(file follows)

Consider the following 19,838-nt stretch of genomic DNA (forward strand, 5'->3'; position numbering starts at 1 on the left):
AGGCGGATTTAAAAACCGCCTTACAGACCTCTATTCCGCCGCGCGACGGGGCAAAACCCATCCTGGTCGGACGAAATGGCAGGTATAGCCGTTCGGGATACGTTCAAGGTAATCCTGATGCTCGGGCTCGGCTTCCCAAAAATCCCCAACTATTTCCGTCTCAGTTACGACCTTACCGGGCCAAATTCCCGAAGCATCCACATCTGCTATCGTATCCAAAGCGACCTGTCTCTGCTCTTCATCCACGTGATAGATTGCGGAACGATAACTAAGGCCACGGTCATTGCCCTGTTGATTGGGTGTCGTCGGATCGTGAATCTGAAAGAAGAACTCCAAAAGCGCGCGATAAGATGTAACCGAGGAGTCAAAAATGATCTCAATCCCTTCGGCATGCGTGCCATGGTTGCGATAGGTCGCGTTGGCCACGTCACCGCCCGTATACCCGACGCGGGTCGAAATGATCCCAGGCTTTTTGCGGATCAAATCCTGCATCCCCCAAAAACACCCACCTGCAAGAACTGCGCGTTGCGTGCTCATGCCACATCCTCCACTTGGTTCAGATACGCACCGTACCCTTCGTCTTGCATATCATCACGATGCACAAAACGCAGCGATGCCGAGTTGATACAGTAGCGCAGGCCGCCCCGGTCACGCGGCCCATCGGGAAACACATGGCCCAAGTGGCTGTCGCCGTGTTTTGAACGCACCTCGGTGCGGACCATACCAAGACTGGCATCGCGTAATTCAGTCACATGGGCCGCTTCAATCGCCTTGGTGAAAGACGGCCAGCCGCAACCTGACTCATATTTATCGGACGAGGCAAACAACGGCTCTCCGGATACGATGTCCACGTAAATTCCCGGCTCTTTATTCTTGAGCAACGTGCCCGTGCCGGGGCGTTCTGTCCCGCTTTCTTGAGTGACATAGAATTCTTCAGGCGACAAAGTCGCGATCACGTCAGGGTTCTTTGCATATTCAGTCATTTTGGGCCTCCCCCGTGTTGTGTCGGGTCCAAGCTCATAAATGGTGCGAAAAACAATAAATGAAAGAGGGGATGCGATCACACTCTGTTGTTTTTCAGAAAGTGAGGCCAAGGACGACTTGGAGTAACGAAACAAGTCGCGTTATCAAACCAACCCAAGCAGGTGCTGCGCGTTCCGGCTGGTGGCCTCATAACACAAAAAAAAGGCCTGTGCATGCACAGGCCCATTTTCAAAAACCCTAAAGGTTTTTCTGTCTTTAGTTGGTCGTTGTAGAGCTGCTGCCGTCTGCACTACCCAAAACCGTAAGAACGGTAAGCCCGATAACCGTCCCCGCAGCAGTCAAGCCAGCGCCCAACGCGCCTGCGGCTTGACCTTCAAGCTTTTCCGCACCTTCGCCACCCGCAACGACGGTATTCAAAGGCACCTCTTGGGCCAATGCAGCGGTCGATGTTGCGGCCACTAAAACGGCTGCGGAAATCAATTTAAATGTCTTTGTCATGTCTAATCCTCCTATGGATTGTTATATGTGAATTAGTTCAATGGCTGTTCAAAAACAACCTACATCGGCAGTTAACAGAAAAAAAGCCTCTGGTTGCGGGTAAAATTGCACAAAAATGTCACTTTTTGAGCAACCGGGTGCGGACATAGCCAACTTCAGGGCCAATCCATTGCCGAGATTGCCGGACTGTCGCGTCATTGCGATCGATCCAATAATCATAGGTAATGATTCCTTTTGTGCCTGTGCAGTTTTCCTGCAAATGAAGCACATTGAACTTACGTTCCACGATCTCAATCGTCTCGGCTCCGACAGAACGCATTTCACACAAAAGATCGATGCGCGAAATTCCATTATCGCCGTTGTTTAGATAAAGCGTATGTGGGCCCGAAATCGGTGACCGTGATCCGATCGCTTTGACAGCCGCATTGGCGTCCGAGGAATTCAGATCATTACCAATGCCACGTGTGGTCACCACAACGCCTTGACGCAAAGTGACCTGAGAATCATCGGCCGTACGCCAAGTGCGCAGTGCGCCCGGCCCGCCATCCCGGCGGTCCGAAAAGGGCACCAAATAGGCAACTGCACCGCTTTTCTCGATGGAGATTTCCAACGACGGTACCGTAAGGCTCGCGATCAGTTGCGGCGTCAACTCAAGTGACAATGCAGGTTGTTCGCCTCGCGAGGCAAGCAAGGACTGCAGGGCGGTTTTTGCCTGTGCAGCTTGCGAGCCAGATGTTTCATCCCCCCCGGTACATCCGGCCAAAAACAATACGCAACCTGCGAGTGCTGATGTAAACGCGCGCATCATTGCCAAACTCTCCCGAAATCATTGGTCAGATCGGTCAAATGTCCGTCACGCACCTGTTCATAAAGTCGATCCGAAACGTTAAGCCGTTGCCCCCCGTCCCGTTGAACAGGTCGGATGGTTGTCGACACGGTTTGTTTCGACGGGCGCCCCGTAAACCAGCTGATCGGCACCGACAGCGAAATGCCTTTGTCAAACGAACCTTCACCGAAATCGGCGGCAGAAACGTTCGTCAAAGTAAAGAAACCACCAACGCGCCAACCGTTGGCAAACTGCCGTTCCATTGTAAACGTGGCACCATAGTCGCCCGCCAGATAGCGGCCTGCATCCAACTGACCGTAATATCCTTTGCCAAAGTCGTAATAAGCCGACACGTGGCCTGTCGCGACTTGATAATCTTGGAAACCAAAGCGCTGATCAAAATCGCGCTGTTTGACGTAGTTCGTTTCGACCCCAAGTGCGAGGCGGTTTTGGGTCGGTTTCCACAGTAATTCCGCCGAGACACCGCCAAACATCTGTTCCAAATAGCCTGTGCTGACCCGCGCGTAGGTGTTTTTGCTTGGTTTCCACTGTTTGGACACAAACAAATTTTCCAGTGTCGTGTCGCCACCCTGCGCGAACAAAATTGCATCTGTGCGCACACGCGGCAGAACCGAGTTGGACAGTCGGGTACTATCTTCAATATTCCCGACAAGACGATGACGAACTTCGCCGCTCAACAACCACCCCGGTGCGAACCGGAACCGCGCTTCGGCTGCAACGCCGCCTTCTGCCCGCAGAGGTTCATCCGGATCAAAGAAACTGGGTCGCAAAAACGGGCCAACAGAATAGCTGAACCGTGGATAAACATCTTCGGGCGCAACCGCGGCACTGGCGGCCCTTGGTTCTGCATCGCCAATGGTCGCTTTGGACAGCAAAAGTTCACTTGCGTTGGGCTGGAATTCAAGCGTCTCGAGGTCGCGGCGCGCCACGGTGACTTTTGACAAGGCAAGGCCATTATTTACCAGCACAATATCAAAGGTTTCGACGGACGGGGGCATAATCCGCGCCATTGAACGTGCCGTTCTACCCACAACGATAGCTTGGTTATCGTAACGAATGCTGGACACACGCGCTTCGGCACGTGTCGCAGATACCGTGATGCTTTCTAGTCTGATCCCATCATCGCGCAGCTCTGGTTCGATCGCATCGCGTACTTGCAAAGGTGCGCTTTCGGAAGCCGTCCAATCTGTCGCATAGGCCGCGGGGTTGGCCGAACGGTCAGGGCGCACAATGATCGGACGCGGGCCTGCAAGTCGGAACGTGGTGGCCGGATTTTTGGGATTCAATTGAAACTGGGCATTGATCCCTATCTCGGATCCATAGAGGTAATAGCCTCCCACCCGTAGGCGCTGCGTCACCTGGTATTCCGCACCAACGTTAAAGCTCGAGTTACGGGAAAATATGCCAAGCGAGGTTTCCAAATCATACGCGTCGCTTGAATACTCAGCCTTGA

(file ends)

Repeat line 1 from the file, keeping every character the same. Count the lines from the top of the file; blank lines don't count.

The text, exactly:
Consider the following 19,838-nt stretch of genomic DNA (forward strand, 5'->3'; position numbering starts at 1 on the left):